Risk and Society
Risk is a salient topic on the agenda of politicians, regulators, NGOs and the media. As a research field the study of risk is truly multi-disciplinary. Contributions to knowledge of how risk issues are understood and managed in society, by individuals, groups and organizations, derives from disciplines such as geography, economy, sociology, social anthropology, philosophy, psychology, media and communication science, and political science. During the last decades the research literature on the identification, assessment, and management of risk and the way it is communicated has grown considerably.
Social science approaches are used to explore how conceptions of risk derive from collective beliefs and situated practices concerned with contingency and values at stake. Organizational and institutional forces in the management, regulation and communication of risk through the interaction of diverse perspectives and rationalities constitute key themes.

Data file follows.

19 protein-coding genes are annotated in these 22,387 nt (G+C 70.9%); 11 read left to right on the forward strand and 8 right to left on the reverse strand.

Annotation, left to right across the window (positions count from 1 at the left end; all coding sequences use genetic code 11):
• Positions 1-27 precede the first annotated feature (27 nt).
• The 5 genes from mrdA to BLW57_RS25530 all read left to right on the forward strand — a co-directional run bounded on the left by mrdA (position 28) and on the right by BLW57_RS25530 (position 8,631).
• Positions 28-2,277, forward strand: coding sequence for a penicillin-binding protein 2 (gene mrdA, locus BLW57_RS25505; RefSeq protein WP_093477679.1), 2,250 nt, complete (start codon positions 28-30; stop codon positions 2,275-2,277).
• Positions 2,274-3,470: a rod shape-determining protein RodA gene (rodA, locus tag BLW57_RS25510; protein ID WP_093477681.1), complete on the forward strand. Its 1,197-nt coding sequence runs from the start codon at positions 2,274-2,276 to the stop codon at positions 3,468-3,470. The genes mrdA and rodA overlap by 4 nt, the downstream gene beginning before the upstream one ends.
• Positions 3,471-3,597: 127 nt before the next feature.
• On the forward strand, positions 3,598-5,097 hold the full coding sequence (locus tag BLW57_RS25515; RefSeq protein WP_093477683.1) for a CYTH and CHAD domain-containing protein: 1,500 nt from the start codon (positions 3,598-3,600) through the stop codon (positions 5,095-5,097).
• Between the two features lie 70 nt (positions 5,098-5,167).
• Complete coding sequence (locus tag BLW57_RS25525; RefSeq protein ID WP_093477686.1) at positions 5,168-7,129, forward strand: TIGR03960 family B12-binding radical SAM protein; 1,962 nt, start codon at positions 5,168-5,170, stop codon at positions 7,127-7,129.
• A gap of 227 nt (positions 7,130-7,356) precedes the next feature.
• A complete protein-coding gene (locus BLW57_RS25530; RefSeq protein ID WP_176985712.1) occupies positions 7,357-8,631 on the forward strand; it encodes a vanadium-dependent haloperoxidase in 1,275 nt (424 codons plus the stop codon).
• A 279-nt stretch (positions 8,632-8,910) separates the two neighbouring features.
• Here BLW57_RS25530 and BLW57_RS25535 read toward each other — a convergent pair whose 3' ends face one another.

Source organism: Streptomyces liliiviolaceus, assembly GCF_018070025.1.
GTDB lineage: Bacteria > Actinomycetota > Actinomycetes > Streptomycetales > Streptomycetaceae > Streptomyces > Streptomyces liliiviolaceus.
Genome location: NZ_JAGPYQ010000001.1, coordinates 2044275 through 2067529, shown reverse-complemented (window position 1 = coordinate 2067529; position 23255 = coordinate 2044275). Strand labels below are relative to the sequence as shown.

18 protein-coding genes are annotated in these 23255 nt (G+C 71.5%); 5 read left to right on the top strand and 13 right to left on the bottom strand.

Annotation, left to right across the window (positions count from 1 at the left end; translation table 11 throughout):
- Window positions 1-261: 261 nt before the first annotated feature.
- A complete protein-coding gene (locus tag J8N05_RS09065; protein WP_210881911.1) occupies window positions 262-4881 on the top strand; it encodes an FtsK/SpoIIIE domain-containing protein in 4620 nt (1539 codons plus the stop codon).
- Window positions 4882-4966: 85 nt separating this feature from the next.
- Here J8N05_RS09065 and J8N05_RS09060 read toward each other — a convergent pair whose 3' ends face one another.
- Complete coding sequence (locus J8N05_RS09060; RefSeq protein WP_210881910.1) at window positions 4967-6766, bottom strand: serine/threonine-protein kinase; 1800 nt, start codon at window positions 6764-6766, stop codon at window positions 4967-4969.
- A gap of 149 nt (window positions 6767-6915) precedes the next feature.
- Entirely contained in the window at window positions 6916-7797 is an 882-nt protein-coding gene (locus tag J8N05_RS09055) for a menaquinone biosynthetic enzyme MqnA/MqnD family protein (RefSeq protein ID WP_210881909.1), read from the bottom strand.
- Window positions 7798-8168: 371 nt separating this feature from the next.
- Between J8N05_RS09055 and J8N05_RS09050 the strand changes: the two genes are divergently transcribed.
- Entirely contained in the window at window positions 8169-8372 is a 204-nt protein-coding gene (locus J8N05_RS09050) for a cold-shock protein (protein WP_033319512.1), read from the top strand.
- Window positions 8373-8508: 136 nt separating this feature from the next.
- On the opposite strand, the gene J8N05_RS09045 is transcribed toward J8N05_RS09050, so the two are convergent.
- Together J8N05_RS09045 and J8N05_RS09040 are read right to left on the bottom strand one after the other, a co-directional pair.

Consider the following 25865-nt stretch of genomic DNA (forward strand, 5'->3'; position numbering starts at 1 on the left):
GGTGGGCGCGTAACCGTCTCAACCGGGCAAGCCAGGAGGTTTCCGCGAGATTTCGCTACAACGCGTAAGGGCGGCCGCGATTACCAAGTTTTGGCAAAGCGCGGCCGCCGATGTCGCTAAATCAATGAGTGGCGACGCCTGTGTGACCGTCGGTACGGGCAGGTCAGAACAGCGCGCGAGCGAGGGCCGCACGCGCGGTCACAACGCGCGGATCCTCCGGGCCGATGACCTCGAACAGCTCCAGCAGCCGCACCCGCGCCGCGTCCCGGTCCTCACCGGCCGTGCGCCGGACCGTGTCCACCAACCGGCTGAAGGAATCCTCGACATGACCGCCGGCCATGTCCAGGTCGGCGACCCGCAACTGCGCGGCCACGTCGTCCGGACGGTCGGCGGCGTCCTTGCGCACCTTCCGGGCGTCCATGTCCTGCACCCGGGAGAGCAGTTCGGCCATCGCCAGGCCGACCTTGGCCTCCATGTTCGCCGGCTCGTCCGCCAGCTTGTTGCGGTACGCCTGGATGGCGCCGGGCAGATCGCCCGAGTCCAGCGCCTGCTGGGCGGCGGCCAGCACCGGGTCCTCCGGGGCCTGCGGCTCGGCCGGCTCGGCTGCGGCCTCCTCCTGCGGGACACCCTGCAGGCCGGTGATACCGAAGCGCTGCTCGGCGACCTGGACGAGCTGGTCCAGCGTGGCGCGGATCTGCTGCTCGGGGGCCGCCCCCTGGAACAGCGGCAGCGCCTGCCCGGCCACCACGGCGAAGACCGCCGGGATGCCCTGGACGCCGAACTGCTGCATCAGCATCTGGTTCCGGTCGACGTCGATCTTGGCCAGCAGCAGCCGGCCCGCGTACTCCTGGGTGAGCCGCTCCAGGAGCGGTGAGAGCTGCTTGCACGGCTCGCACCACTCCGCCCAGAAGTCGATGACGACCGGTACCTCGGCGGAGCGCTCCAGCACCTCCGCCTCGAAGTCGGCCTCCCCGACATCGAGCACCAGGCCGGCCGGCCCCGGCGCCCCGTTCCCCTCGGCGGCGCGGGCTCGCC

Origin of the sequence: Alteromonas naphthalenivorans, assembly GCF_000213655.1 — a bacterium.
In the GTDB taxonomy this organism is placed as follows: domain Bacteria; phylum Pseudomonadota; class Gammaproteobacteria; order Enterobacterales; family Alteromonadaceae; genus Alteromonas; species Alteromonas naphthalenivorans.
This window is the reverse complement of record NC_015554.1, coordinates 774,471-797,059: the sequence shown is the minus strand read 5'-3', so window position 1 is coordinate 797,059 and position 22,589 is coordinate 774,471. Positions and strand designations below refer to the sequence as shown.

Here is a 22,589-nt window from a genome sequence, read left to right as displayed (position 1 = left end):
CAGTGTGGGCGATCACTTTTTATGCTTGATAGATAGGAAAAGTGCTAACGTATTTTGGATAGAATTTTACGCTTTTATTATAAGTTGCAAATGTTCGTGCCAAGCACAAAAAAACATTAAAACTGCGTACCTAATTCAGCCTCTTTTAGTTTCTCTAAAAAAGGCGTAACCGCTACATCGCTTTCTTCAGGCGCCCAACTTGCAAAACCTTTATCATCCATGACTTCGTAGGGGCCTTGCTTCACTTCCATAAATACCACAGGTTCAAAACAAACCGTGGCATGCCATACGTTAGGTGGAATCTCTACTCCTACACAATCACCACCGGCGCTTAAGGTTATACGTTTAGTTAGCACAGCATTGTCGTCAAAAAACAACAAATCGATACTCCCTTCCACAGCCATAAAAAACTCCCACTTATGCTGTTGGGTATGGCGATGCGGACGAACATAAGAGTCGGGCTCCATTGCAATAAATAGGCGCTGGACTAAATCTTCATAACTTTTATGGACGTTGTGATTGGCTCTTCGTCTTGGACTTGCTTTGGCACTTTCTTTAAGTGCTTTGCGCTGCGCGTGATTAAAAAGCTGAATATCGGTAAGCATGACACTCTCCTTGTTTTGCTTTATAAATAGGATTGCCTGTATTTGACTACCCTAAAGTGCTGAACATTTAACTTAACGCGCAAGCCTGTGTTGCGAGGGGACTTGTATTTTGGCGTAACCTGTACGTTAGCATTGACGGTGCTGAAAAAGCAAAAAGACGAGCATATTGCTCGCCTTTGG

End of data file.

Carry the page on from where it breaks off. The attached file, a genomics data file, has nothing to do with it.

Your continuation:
Among the research topics we find concern for nature in risk debates; hopes, visions and fears associated with technological innovation; public trust; citizen involvement in policy and decision making; communication by government agencies, and the role of science in public deliberation and decision making.
Social science approaches are used to explore how conceptions of risk derive from collective beliefs and situated practices concerned with contingency and values at stake.
The program aims both for robust empirical studies of societal risk issues and theoretical development, including synthesis regarding cultural, epistemological, institutional and organizational dimensions of risk and its communication and management.